Workshop on Dependable Distributed Data Management
March 31, 2009, Nuremberg, Germany
ScopeRelational databases have been for a long time the keystone of information systems' dependability. Database management systems offer a uniform approach to data integrity, durability, and availability, using tried and tested techniques based on a set of unanimously accepted and well understood assumptions. There is however a growing call for unprecedented levels of scalability that challenges traditional data management architectures, namely, to cope with cloud computing and peer-to-peer systems. A common principle in all such emerging proposals, with a profound impact in dependability, is that large scale distribution is a core assumption in their design. This translates in very large number of nodes, wide area geographical distribution, diverse administrative domains, and pervasive heterogeneity. The current trend of specialized systems for social networking applications, text indexing, data warehousing, stream processing, and highly flexible data storage further push the envelope for radically different data management solutions. It is thus desirable to reevaluate time tested assumptions that underly the dependability mechanisms in data management systems and explore different performance and functionality tradeoffs, and the consequences on complex information systems built on them.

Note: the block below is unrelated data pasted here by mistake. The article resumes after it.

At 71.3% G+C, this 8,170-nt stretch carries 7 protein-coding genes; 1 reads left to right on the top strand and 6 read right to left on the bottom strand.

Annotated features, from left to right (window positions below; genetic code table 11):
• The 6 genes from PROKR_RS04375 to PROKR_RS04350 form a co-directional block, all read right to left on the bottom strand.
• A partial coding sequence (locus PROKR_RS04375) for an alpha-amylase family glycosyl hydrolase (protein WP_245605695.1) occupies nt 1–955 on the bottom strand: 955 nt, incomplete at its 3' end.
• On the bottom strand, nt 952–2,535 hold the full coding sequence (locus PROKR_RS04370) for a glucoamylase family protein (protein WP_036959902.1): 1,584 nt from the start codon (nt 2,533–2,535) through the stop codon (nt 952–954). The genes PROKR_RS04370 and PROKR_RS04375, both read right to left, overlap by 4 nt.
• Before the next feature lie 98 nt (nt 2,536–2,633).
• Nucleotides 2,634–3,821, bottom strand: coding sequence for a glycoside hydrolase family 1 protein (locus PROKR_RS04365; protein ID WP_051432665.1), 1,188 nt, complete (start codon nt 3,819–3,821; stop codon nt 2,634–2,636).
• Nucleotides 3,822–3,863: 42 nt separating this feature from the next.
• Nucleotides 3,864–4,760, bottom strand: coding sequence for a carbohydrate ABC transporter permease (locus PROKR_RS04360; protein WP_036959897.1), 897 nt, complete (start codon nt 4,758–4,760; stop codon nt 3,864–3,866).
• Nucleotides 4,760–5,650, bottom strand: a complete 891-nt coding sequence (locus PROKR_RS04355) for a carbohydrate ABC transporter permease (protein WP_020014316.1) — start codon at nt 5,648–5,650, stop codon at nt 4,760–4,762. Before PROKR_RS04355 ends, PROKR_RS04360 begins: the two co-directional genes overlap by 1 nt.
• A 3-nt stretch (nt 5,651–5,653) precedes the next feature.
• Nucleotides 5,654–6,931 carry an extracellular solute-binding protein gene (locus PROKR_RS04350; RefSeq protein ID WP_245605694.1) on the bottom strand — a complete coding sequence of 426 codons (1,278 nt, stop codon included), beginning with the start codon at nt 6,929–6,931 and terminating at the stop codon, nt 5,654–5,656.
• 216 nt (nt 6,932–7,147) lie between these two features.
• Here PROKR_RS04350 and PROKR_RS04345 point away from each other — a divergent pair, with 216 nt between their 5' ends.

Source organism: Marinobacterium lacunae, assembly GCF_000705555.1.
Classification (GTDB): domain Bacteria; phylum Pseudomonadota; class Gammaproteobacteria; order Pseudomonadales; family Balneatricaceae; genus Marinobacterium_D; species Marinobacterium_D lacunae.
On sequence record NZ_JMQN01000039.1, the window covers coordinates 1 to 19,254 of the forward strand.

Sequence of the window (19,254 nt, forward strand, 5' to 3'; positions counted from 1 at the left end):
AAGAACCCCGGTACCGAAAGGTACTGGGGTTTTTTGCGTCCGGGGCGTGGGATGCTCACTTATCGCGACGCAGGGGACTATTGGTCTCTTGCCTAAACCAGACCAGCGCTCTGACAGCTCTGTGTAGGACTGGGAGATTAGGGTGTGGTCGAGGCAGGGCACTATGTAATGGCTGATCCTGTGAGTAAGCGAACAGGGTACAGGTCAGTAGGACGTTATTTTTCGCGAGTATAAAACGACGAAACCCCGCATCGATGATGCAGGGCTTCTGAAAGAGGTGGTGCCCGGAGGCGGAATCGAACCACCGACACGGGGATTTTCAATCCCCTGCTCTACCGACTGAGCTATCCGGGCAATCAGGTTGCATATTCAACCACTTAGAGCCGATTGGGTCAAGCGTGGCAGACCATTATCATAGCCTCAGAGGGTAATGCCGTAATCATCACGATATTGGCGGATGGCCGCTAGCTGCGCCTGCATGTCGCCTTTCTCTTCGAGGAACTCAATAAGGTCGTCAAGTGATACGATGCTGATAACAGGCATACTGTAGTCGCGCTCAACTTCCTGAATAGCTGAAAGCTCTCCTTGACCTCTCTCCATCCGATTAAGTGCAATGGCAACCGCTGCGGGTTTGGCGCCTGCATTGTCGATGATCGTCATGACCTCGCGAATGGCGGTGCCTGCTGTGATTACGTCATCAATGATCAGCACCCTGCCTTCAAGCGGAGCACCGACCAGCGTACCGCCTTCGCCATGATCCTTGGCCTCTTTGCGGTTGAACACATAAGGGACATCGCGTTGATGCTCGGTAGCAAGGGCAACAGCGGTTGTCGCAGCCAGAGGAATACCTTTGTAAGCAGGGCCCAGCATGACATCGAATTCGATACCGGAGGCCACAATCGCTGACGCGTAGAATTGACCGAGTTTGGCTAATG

TopicsThe workshop targets research on databases systems, dependable, distributed and mobile computing, distributed storage, management and security. Namely, we seek contributions that tackle the following perceived challenges:
- Novel application scenarios, interface abstractions and consistency requirements
- Scaling-out to very large number of nodes of data management architectures and systems
- Software engineering for tailor-made data management
- Distributed and complex event processing systems
- System assumptions for dependability and performance
- Diversity and software reliability
- Self organizing data management systems
FormatThe workshop welcomes Short Position Papers with early and/or controversial ideas that foster discussion but are not (yet) fully developed. Submissions will not be refereed. They will be screened by the organizers for relevance and accepted according to available presentation slots. The maximum size is 4 pages in the ACM Conference Proceedings style.
Submissions should be created using the ACM SIG Proceedings Templates
to generate a file which follows the ACM guidelines.
For instructions on how to use this format, see:
To submit, send the paper in PDF format to:
Copyright © 2008 U. Minho